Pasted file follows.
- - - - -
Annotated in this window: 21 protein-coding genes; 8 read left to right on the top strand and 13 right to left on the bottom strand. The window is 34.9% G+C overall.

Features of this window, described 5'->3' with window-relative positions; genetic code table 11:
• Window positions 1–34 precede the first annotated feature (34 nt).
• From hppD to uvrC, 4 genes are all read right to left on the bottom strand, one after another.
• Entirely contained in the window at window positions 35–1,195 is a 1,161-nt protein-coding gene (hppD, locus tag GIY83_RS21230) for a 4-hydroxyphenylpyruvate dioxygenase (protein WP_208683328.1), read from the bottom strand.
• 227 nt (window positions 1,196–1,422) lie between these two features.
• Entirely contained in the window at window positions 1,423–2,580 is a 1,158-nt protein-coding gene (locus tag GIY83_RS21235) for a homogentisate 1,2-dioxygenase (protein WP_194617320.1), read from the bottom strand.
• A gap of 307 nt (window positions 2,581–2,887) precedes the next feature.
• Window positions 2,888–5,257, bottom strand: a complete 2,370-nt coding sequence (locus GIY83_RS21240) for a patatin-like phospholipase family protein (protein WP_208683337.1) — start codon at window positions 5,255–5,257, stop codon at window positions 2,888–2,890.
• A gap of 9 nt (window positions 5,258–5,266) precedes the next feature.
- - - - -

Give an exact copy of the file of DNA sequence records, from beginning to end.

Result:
Annotated in this window: 21 protein-coding genes; 8 read left to right on the top strand and 13 right to left on the bottom strand. The window is 34.9% G+C overall.

Features of this window, described 5'->3' with window-relative positions; genetic code table 11:
• Window positions 1–34 precede the first annotated feature (34 nt).
• From hppD to uvrC, 4 genes are all read right to left on the bottom strand, one after another.
• Entirely contained in the window at window positions 35–1,195 is a 1,161-nt protein-coding gene (hppD, locus tag GIY83_RS21230) for a 4-hydroxyphenylpyruvate dioxygenase (protein WP_208683328.1), read from the bottom strand.
• 227 nt (window positions 1,196–1,422) lie between these two features.
• Entirely contained in the window at window positions 1,423–2,580 is a 1,158-nt protein-coding gene (locus tag GIY83_RS21235) for a homogentisate 1,2-dioxygenase (protein WP_194617320.1), read from the bottom strand.
• A gap of 307 nt (window positions 2,581–2,887) precedes the next feature.
• Window positions 2,888–5,257, bottom strand: a complete 2,370-nt coding sequence (locus GIY83_RS21240) for a patatin-like phospholipase family protein (protein WP_208683337.1) — start codon at window positions 5,255–5,257, stop codon at window positions 2,888–2,890.
• A gap of 9 nt (window positions 5,258–5,266) precedes the next feature.